The flu vaccination Fluad is produced by a sole manufacturer, Sequiris, which has assured providers that it will be able to deliver on the 9.3 million doses ordered by GP practices and pharmacies across the UK. After discussions between the company, NHS England, the Pharmaceutical Services Negotiating Committee (PSNC) and the British Medical Association, it was agreed that 2018 supplies would be delivered to GPs, wholesalers and pharmacists in a staggered way — 40% in September, followed by 20% in November and the remaining 40% in December. While far fairer than the alternative free-for-all, it exemplifies perfectly why pharmacists are struggling to plan the 2018 flu service.
Nat Mitchell, pharmacist and director of JWW Allison and Sons in Cockermouth, Cumbria, ran a successful flu vaccination service in 2017. Despite operating a relatively small, independent pharmacy, in 2017 he gave 1,750 flu vaccinations – 1,300 of these to people aged over 65 years. In 2018, he sent his orders in early and his first vaccine deliveries arrived on 15 September; however, despite his previous success, Mitchell fears he may still be left out of pocket as the staggered deliveries make a walk-in service somewhat meaningless. Without the necessary consulting space to book patients in, he cannot prioritise high-risk patients and he says he will not be able to deny lower risk patients the vaccine in order to reserve stocks for higher risk patients who may or may not come in to the pharmacy.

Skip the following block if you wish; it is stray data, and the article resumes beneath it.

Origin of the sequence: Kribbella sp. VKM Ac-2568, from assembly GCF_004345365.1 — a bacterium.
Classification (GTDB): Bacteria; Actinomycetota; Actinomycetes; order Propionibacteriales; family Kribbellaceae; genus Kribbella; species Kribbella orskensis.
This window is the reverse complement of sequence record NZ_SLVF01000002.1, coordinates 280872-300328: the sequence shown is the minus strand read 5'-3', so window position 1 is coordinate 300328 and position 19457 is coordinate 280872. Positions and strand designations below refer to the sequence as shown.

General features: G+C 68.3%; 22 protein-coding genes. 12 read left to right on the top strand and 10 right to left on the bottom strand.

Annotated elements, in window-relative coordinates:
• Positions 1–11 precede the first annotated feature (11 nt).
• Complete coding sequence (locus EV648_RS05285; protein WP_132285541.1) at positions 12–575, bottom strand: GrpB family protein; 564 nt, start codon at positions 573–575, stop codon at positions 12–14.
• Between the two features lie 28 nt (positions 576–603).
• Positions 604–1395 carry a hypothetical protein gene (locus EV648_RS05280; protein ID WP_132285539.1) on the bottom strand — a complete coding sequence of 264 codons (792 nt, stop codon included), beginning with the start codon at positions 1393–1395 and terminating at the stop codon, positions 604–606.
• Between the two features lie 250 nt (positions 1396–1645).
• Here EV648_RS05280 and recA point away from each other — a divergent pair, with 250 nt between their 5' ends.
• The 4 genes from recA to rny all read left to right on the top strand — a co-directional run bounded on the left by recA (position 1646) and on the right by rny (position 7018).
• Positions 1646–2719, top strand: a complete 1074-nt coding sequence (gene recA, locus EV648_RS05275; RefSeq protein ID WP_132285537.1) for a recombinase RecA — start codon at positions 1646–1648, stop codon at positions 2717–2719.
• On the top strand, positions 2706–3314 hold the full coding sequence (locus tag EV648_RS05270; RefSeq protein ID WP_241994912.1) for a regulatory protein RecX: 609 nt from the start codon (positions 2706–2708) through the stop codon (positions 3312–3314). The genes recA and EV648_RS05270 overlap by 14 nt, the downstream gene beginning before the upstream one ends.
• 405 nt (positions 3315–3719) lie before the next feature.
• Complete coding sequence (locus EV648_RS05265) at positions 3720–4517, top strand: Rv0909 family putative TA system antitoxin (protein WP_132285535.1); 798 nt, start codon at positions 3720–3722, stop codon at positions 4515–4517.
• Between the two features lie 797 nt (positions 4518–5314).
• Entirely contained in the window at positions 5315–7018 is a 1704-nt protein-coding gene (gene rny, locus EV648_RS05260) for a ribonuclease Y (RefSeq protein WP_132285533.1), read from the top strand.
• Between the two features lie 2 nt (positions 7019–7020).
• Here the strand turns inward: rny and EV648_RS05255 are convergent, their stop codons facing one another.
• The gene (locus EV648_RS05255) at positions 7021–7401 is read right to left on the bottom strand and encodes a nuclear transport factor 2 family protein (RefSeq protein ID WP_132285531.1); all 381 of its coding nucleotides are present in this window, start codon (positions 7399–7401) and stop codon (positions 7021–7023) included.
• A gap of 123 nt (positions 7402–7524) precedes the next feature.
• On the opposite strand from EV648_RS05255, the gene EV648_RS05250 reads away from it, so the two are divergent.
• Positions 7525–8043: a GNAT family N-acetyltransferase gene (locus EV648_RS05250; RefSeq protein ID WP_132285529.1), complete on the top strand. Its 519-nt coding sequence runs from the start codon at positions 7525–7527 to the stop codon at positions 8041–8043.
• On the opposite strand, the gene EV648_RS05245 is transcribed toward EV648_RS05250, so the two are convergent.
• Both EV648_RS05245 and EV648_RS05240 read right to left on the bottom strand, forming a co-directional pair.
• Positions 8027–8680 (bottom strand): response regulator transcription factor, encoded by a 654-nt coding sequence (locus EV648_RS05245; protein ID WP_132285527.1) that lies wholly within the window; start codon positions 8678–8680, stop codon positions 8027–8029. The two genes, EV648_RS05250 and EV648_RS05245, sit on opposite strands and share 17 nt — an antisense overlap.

Normally with flu vaccination, you’re in control, but this year it has been taken out of our hands
“Hopefully we have ordered enough to offer it to everyone — we have over-ordered. But there will be people who will be upset even when you explain,” Mitchell says. “Normally with flu vaccination, you’re in control, but this year it has been taken out of our hands.”
Mitchell adds that there has been a lot of suspicion among pharmacists that their local GPs are getting it first. “Because there is only one manufacturer — they say they have enough — people are worried about how it is being spread out across the country.”
The nervousness among pharmacists that vaccine supplies would be impacted by the new guidance has, for some, already become reality. Mike Hewitson, managing director of Beaminster Pharmacy in Dorset, was one of several who realised too late that their order to Sequiris had gone missing. His superintendent pharmacist had placed the order by phone and was asked to fax a form to complete the process; despite complying with the request, his order was cancelled. “The process has been fairly flawed,” explains Hewitson.“My personal opinion is that they couldn’t cope with demand.”